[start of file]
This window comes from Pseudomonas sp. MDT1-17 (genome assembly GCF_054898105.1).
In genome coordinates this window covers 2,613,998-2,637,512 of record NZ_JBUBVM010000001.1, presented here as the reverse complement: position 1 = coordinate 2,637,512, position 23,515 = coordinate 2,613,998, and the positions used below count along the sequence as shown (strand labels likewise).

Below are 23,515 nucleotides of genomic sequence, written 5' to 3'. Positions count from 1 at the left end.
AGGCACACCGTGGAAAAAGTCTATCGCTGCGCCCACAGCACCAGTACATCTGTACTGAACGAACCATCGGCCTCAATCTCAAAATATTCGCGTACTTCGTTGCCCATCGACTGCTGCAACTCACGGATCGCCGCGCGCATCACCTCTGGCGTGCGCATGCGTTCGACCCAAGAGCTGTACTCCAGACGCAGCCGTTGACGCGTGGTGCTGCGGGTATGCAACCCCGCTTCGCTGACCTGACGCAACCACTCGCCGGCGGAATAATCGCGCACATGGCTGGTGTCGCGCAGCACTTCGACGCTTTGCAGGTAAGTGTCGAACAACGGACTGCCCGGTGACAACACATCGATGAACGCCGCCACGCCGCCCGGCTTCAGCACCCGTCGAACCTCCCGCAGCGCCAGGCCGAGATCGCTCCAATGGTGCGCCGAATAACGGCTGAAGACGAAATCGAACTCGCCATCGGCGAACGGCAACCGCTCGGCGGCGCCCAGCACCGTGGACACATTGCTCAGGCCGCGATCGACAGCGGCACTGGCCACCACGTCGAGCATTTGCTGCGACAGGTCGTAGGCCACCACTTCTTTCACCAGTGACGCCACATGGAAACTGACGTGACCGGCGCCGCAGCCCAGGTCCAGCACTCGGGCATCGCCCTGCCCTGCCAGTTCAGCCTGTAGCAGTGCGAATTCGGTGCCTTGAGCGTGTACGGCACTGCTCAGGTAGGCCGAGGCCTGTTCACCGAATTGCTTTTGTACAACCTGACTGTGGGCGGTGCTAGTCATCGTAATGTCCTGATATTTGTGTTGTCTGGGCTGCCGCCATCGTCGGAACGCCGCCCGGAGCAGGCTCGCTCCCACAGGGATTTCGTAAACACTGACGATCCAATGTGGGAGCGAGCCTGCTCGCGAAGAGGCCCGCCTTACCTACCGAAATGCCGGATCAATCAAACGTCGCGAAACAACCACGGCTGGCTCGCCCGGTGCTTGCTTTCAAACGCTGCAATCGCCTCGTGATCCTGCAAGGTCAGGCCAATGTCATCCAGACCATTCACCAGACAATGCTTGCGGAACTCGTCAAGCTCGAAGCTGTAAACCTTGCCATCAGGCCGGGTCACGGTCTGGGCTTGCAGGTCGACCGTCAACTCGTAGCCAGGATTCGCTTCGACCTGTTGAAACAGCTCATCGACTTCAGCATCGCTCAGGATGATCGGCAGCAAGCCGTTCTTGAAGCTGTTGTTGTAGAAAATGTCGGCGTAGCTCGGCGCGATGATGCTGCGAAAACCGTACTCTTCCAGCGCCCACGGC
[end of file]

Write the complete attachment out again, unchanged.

This window comes from Pseudomonas sp. MDT1-17 (genome assembly GCF_054898105.1).
In genome coordinates this window covers 2,613,998-2,637,512 of record NZ_JBUBVM010000001.1, presented here as the reverse complement: position 1 = coordinate 2,637,512, position 23,515 = coordinate 2,613,998, and the positions used below count along the sequence as shown (strand labels likewise).

Below are 23,515 nucleotides of genomic sequence, written 5' to 3'. Positions count from 1 at the left end.
AGGCACACCGTGGAAAAAGTCTATCGCTGCGCCCACAGCACCAGTACATCTGTACTGAACGAACCATCGGCCTCAATCTCAAAATATTCGCGTACTTCGTTGCCCATCGACTGCTGCAACTCACGGATCGCCGCGCGCATCACCTCTGGCGTGCGCATGCGTTCGACCCAAGAGCTGTACTCCAGACGCAGCCGTTGACGCGTGGTGCTGCGGGTATGCAACCCCGCTTCGCTGACCTGACGCAACCACTCGCCGGCGGAATAATCGCGCACATGGCTGGTGTCGCGCAGCACTTCGACGCTTTGCAGGTAAGTGTCGAACAACGGACTGCCCGGTGACAACACATCGATGAACGCCGCCACGCCGCCCGGCTTCAGCACCCGTCGAACCTCCCGCAGCGCCAGGCCGAGATCGCTCCAATGGTGCGCCGAATAACGGCTGAAGACGAAATCGAACTCGCCATCGGCGAACGGCAACCGCTCGGCGGCGCCCAGCACCGTGGACACATTGCTCAGGCCGCGATCGACAGCGGCACTGGCCACCACGTCGAGCATTTGCTGCGACAGGTCGTAGGCCACCACTTCTTTCACCAGTGACGCCACATGGAAACTGACGTGACCGGCGCCGCAGCCCAGGTCCAGCACTCGGGCATCGCCCTGCCCTGCCAGTTCAGCCTGTAGCAGTGCGAATTCGGTGCCTTGAGCGTGTACGGCACTGCTCAGGTAGGCCGAGGCCTGTTCACCGAATTGCTTTTGTACAACCTGACTGTGGGCGGTGCTAGTCATCGTAATGTCCTGATATTTGTGTTGTCTGGGCTGCCGCCATCGTCGGAACGCCGCCCGGAGCAGGCTCGCTCCCACAGGGATTTCGTAAACACTGACGATCCAATGTGGGAGCGAGCCTGCTCGCGAAGAGGCCCGCCTTACCTACCGAAATGCCGGATCAATCAAACGTCGCGAAACAACCACGGCTGGCTCGCCCGGTGCTTGCTTTCAAACGCTGCAATCGCCTCGTGATCCTGCAAGGTCAGGCCAATGTCATCCAGACCATTCACCAGACAATGCTTGCGGAACTCGTCAAGCTCGAAGCTGTAAACCTTGCCATCAGGCCGGGTCACGGTCTGGGCTTGCAGGTCGACCGTCAACTCGTAGCCAGGATTCGCTTCGACCTGTTGAAACAGCTCATCGACTTCAGCATCGCTCAGGATGATCGGCAGCAAGCCGTTCTTGAAGCTGTTGTTGTAGAAAATGTCGGCGTAGCTCGGCGCGATGATGCTGCGAAAACCGTACTCTTCCAGCGCCCACGGC